In a recent post on his blog my friend Brian reminded me of my own interest in fountain pens and got me thinking about the tools we use to communicate in writing. Fountain pens are no longer the minor fad they were ten years or so ago, but pen collecting has its share of avid devotees. There are sites offering antique and collectible pens (“writing instruments,” if you must), pen repair and restoration, and selling high end pens that are more jewelry, fashion accessories, status symbols, even works of art than practical writing tools. There are also those who that writing with a fountain pen is essential to the future of Western civilization. Yes, I’m exaggerating, but only a little.
My own small collection pens (numbering about a dozen) is made up mostly of new, relatively inexpensive pens, all of which I use. There are a few antiques, mostly undistinguished (or unidentifiable) makes, but they are interesting for their materials and colors as well as being artifacts of life seventy or eighty years ago. The best “find” in my little collection is a 1930s Sheaffer Balance, a lever-fill model in need of reconditioning before it can actually be used.
“Why fountain pens?” I was once asked by a co-worker. Good question. Fountain pens are often fussy, finicky things, especially if you are committed to refilling them from a bottle. I’m not that hardcore; most of the time I use cartridges. But back to the question. I started using fountain pens regularly about twelve years ago, but it seems I’ve always had one or two since I was a kid, some thirty-mumblemumble years ago.
Writing with a fountain pen started as an exercise in nostalgia, oddly enough, for a period in history that I am not old enough to have experienced first hand. But I also do a lot of writing in my work, mostly taking notes at meetings or writing out notes for presenting material at meetings, and I found that I enjoyed the mechanics of writing with a fountain pen. It also got me to start keeping a journal about ten years ago, in which I write only with a fountain pen or, for an even more primitive experience, a dip (or steel) pen. Maybe it had to do with all the Jane Austen movies that were coming out and all the Charles Dickens I was reading at the time.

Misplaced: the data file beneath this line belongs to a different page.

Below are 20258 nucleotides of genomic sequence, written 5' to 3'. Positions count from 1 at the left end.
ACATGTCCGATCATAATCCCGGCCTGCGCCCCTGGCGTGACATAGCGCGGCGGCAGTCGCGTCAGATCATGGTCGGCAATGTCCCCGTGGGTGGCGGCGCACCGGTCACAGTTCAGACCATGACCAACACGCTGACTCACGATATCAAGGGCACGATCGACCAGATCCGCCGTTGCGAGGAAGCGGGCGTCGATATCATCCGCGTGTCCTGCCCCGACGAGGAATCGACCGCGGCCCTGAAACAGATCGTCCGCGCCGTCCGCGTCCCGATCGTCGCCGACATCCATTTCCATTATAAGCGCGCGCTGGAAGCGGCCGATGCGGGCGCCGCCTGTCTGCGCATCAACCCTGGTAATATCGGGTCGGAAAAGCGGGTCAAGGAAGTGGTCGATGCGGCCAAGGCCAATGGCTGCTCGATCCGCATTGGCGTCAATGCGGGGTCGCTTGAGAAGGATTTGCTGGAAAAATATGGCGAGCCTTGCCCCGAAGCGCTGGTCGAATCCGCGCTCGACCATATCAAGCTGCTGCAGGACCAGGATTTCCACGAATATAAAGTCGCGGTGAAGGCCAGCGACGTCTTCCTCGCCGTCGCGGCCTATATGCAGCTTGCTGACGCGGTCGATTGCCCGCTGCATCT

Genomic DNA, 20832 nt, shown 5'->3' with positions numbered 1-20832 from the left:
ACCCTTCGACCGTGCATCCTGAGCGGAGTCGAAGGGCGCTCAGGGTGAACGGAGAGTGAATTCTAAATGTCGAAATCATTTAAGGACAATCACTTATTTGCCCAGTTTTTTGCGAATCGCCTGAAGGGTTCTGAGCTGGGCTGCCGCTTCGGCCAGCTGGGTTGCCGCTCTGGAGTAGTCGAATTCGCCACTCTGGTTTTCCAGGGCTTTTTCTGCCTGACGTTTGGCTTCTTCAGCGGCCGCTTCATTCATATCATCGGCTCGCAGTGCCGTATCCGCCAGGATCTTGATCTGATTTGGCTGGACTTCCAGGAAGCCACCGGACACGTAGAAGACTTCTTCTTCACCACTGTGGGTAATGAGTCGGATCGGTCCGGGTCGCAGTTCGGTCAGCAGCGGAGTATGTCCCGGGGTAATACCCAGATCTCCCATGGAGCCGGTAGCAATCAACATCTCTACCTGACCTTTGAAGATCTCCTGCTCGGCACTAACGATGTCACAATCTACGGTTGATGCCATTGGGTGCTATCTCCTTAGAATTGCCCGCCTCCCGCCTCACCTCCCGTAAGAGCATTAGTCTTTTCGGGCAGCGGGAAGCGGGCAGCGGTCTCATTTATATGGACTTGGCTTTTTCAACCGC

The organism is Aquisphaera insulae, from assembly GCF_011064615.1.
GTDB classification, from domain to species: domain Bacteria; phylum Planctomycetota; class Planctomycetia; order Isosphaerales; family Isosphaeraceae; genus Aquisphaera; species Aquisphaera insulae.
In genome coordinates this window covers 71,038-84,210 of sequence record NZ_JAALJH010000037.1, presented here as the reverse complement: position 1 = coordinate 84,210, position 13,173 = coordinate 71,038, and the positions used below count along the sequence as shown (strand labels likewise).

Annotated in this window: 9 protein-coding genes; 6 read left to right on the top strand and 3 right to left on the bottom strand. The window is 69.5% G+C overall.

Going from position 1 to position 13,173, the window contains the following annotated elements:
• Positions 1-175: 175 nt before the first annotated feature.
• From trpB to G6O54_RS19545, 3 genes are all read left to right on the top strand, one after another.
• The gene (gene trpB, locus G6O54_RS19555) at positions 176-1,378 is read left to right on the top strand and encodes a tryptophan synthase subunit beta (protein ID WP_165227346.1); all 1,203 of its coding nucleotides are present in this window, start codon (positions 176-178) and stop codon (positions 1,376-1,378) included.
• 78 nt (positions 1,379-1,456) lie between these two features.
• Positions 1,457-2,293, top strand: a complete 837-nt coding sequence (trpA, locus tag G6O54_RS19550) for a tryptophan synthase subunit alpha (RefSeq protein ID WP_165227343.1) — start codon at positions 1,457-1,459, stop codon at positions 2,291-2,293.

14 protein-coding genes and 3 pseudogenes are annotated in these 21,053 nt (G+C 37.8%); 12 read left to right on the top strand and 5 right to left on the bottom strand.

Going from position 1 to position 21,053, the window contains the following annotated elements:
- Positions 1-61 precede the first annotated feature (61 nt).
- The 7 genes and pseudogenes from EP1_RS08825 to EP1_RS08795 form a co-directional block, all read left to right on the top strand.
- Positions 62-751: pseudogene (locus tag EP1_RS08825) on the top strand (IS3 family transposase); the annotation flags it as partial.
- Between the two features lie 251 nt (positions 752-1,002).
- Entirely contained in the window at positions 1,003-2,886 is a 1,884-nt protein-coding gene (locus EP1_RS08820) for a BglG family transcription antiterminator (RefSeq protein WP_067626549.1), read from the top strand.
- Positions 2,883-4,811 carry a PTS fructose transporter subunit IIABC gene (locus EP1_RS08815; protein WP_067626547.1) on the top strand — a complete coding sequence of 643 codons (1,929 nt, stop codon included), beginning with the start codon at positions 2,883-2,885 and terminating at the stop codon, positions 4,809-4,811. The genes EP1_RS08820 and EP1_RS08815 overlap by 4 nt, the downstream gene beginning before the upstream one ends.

I like writing with a fountain pen because I slow down and pay a little more attention to what I’m writing. With my journal, writing takes on a meditative quality, to the point where what I’m writing doesn’t even really matter. And using a fountain pen adds to that because it, too, requires more attention. Sometimes my handwriting even ends up being more legible. Despite the overwhelming prevalence of keyboards for our electronic text communication and document creation, there still seems to be a lot of effort going into making computers mimic notepads that we write on, so I don’t think handwriting will go away completely as a necessary skill anytime soon.
For those of you who still insist on using sticks and clay tablets, though, I think you’ll have to wait a little longer for a cuneiform recognition system.